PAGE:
Top EU banks facing bad debt blow
London, May 9, 2009
The first-quarter results from two more European banks showed bad debts soaring in the face of tough economies.
Top European banks continued to show the impact of the looming recession as companies and consumers are increasingly running into trouble.
Royal Bank of Scotland (RBS), now 70 per cent state-owned, fell to a slim January-March loss after bad debts quadrupled to GBP2.9 billion ($4.4 billion) and it took a GBP2.1 billion writedown on risky assets.
However, RBS warned that it expected bad debts to keep climbing throughout this year as faltering economic growth puts more companies and households under financial pressure.
'We expect credit conditions to continue to deteriorate over the next few quarters consistent with these trends and that there will be a slowdown in financial market activity compared with the very buoyant conditions seen in Q1,' our sister publication the Gulf Daily News quoted chief executive Stephen Hester as saying.
He said bad debts this year will be at least four times the first quarter level, so over GBP11.4 billion, more than 50 per cent above last year's level.
RBS made a loss of GBP44 million for the three months to March 31, compared with a GBP479 million profit a year earlier, the bank said.
'They had a strong trading quarter in the investment bank, probably stronger than people had thought. The impairments probably weren't as bad as expected either,' said Sanford Bernstein analyst Bruno Paulson.
RBS yesterday also warned that its net interest margin - the difference between the interest paid to depositors and creditors and the interest charged to borrowers, a key profit driver - fell in the first quarter and would keep falling over the rest of the year.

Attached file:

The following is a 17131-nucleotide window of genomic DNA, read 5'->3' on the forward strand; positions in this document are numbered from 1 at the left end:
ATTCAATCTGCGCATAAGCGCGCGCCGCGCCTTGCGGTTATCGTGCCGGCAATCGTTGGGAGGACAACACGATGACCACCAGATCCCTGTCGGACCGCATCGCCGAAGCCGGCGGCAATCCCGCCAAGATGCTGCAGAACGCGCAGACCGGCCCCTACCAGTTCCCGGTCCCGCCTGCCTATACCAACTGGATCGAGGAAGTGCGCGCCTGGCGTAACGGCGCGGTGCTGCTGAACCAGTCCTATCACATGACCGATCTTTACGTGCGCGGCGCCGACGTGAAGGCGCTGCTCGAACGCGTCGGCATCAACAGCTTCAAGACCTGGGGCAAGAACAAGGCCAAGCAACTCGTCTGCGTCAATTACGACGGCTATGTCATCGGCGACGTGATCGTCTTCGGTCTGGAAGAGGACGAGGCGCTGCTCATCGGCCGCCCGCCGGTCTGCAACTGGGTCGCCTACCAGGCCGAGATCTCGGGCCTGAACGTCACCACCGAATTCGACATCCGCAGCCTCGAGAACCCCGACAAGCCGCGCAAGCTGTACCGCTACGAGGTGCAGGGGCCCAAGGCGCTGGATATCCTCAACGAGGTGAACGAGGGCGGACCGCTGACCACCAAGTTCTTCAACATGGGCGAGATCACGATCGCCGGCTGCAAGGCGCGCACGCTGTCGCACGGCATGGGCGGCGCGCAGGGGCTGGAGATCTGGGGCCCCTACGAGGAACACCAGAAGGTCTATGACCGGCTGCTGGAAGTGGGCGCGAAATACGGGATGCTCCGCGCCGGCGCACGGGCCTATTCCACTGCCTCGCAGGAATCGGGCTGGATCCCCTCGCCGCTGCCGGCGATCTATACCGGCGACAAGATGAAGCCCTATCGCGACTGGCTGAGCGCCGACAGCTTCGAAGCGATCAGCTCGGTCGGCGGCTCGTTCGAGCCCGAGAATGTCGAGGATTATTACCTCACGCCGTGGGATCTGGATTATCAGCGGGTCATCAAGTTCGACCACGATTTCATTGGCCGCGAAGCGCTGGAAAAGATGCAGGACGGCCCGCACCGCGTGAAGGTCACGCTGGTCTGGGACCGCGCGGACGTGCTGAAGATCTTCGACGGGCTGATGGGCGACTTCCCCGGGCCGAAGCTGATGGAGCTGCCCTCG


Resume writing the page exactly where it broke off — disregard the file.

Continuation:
The margin dropped to 1.73 per cent in the first three months of this year, and looks set to fall by a further 0.15 percentage points for the year as a whole, RBS said, blaming intense competition for retail deposits.
Meanwhile Germany's Commerzbank made an 861million euro ($1.2 billion) loss in the quarter, after a 1.2 billion euro charge from the investment bank and a 54m euro charge from its commercial real estate unit.
The Frankfurt-based bank which has been hit by writedowns on debt products related to the US residential mortgage market unveiled bullish targets as part of a planned overhaul, which included a reshuffle of its board.
The lender has amassed a tally of writedowns and costs from the financial maelstrom of almost 17 billion euros since last year, making the now partly state-owned bank one of Europe's highest profile casualties.
Nonetheless, Commerzbank pledged to return to profit no later than 2011.
Chief executive Martin Blessing wants to make an operating profit of more than 4 billion euros a year from 2012, despite being lumbered with an annual bill of about 1.5 billion euros for interest on government loans taken to salvage its finances.
Blessing threw cold water on speculation that the bank might need more fresh capital.
'As it stands today we have enough capital to see us through the crisis,' he said.
'This bank is strong enough to make it without state help in the long run.'
'Commerzbank is in the eye of the financial storm,' said Konrad Becker, an analyst with Merck Finck.
'And it is conducting open heart surgery on Dresdner Bank.' Commerzbank took over Dresdner Bank earlier this year. – TradeArabia News Service